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Spirited Away: The Anti-Fairy Tale

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Intermix and Future Critics participant Nick Bugeja considers how Studio Ghibli's Spirited Away goes against the traditional fairy tale.

Hayao Miyazaki is as much an auteur as Martin Scorsese, Stanley Kubrick, or Ingmar Bergman. His films are invariably polished, well-developed, and visually and intellectually stimulating pieces of cinema. Miyazaki was a founding owner of Studio Ghibli, which permitted him unfettered creative control when conceiving his films. This fact is evident in the way that his films are uniquely artistic, and the presence of recurring themes, visual motifs and personalities across his filmography.

Almost all of Miyazaki’s films have received overwhelming critical acclaim. In particular, though, Spirited Away is his towering cinematic achievement. The film follows 10-year-old Chihiro, as she embarks on a car trip with her parents. Upon discovering an abandoned amusement park, Chihiro’s parents are turned into pigs for stuffing their faces with food. Expectedly, Chihiro is disconcerted by this, and she takes it upon herself to free her parents of this unseemly burden.

Undoubtedly, Spirited Away can be understood within the realm of the fairy tale. It features a young, sympathetic protagonist, who is thrown into a fantastical world of intelligible animals, tyrannical matriarchs, and mysterious soul beings. On her journey, Chihiro is faced with significant adversity, and assisted by loyal, reliable allies in surmounting these obstacles.

From another angle, Spirited Away is better understood as a riff on the fairy tale. Although it operates within the fairy tale framework, it is forthright in subverting many well-established fairy tale conventions.

Spirited Away is not the only film to explore a different side of the fairy tale. The popular Hollywood film Shrek is also a manifestation of the anti-fairy tale. This is primarily asserted through the construction of its titular character, Shrek. He is not your typical hero. Unsightly and ill-mannered, Shrek is more laughable than heroic. Nonetheless, he manages to rescue Princess Fiona, and gain her infatuation. This is antithetical to how most fairy tales unfold. At the same time, Shrek is not entirely divisible from dominant fairy tale tropes, as it was produced by DreamWorks (a Hollywood institution), and reaffirms the need for romance to feature in fairy tale films.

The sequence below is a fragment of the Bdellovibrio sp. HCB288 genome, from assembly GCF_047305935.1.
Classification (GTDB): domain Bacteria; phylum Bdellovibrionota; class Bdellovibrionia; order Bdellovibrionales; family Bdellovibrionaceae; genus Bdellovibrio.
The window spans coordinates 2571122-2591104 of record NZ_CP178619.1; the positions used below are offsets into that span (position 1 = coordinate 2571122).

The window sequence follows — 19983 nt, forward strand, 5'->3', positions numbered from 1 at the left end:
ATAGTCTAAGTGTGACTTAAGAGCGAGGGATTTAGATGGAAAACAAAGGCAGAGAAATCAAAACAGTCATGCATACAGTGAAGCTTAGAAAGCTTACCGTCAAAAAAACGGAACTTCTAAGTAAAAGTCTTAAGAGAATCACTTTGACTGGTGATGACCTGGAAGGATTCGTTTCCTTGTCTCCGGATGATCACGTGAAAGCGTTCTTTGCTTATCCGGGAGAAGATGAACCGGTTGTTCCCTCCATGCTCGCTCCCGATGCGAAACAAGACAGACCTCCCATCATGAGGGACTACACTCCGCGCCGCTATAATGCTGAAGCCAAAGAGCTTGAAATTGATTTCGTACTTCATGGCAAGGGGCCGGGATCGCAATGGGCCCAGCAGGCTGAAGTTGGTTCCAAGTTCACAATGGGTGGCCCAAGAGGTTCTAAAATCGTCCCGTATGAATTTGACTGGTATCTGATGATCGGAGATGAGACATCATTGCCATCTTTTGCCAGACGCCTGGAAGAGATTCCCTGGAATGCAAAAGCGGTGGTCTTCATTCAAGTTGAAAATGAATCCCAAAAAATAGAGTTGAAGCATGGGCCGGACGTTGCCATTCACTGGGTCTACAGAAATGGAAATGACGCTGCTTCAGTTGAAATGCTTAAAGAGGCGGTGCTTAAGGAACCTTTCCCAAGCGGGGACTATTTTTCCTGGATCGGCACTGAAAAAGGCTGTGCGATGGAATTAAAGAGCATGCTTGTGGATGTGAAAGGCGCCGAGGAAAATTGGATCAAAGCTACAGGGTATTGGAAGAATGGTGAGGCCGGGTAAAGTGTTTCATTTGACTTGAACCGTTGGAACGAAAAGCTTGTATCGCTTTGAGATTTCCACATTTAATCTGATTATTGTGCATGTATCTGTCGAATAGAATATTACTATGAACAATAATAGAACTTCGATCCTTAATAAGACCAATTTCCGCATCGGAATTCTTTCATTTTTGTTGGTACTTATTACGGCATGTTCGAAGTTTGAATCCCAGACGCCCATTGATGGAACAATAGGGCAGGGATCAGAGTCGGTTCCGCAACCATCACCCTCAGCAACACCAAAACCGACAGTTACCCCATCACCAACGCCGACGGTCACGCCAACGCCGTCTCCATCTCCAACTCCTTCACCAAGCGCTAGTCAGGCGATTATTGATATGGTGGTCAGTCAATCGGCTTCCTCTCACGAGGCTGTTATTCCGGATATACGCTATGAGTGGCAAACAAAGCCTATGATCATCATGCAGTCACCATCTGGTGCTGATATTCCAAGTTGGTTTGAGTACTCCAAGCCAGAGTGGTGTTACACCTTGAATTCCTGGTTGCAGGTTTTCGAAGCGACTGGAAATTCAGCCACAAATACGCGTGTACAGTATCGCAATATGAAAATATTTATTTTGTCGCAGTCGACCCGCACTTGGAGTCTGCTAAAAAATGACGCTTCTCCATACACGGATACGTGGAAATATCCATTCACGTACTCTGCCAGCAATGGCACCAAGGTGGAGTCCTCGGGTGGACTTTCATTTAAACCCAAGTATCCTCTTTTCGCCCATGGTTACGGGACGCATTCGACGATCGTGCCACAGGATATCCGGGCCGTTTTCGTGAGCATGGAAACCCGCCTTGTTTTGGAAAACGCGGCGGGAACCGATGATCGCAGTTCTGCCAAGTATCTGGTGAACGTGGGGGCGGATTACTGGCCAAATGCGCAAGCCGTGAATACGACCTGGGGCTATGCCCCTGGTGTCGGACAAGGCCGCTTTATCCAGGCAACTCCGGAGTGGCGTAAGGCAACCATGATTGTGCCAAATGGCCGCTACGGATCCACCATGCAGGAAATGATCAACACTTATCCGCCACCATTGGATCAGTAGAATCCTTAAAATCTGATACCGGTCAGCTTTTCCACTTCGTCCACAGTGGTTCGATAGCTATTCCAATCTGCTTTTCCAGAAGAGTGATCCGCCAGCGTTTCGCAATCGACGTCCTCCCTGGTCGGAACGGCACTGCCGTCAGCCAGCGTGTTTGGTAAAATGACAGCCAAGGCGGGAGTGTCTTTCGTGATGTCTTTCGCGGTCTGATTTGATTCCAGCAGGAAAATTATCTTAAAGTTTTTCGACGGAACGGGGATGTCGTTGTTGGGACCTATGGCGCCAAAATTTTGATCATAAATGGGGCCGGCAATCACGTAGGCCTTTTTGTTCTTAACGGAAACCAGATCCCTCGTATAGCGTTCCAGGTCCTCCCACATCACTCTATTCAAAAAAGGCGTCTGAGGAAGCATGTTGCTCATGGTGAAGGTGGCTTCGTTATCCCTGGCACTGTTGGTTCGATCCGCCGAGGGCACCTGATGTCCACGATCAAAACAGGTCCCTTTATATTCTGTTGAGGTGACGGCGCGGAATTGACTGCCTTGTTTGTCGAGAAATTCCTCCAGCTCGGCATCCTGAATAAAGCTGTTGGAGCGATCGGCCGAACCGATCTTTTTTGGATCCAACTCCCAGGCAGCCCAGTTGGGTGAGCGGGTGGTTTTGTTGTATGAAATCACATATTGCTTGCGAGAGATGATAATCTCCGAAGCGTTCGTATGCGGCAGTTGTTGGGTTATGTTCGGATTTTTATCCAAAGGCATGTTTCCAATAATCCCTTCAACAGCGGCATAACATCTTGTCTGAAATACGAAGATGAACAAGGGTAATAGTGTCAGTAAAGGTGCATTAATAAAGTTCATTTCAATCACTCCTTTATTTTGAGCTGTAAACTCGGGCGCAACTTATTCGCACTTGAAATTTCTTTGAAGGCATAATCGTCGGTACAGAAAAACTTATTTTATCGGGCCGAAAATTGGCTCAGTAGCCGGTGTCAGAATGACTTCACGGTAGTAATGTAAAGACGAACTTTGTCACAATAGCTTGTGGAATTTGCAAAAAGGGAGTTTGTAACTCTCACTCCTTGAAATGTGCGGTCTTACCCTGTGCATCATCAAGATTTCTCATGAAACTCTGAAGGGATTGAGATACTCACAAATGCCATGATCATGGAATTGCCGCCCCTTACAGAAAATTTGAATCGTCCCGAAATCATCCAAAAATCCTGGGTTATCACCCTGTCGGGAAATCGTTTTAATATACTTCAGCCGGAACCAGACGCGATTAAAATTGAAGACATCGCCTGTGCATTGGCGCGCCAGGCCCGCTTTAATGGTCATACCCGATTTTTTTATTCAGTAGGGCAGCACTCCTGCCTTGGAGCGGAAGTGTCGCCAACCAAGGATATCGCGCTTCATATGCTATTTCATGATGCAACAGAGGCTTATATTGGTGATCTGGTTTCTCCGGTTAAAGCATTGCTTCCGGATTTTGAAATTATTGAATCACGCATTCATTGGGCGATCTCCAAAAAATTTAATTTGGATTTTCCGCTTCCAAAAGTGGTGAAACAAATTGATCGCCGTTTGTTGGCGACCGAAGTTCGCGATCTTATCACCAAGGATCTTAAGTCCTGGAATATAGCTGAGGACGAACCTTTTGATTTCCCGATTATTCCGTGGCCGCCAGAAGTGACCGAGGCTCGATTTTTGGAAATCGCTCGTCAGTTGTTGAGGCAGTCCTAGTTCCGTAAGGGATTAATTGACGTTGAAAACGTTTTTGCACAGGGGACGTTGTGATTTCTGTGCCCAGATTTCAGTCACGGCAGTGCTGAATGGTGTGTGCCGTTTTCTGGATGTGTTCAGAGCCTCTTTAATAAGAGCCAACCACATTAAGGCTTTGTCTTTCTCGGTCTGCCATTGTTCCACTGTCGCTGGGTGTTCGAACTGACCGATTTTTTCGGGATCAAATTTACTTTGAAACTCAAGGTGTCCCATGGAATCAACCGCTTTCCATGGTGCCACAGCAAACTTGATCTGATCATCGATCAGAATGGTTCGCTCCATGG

Spirited Away, consistent with Miyazaki films, presents us with strong, independent female characters. Although Chihiro is only 10-years-old, she conducts herself with seriousness and industry to resolve her parent’s situation. Rather than rely on somebody older, or more physically imposing, Chihiro confronts Yubaba to express her disapprobation with the way that she is holding her parents’ captive. This scene is embellished by Miyazaki with an unshakeable sense of conviction, leaving us with no confusion as to Chihiro’s fortitudinous qualities.

It has always been a worrying trend in the fairy tale that female characters are often reduced to charming but inactive agents –  there only to be saved by a domineering, handsome male hero. Miyazaki obviously sees through the banality and untruthfulness of such representations, depicting Chihiro as a young girl who is ready for the challenges that she will face in her impending adulthood.

Additionally, Spirited Away is devoid of romantic interests. In quintessential fairy tales, such as Sleeping Beauty, romance between a man and woman is essential to the narrative and thematic concerns that are on display. Although it would be inappropriate for Miyazaki to give a 10-year-old love interests, he shows no signs of being engaged with this over-wrought trope. Instead, the foremost relationship in the film, between Chihiro and Haku, is one of profound friendship. At the beginning of the film, Haku guides Chihiro through this unbeknown world that she’s stumbled into. He has no agenda other than to help and assist her. Near the ending of the film, Chihiro admirably returns the favour, by taking Haku to Yubaba and pleading with her to save his life. It is a powerful display of love in friendship, and much more fulfilling than an obligatory showing of romance between two characters with little past history.

One thing that Spirited Away does well is portray the structural organisation of society within the fantastical world of the amusement park. When Chihiro first makes contact with the bath house, it is clear to us that it is a place of hierarchy. Contained within the hierarchy are Yubaba’s slaves, who labour in the bath house. We get a comprehensive idea of the way this arrangement functions, and it deservedly evokes our ire. Conversely, in Snow White and the Seven Dwarfs, the portrayal of the dwarfs as miners and Snow White as a homemaker is uncritical. There is no allusion to class or gender constructions, but rather these roles are merely conveyed in relation to the personal. Whereas, Spirited Away arguably makes reference to the organisation of labour and society within the world of the film and the world at large.

Rather than conclude with an indication of future unmitigated wonder, Spirited Away returns to an equilibrium. Chihiro is reunited with her parents, and they return to their home. We have no idea of what is in store for Chihiro, but we know that she will resume her life in the ordinary world. This is not exactly a riveting or cathartic conclusion according to the standards of the fairy tale. Nonetheless, Chihiro is soon to become an adult, and we are left assured that she will be up to the responsibilities that adulthood holds.

Nick Bugeja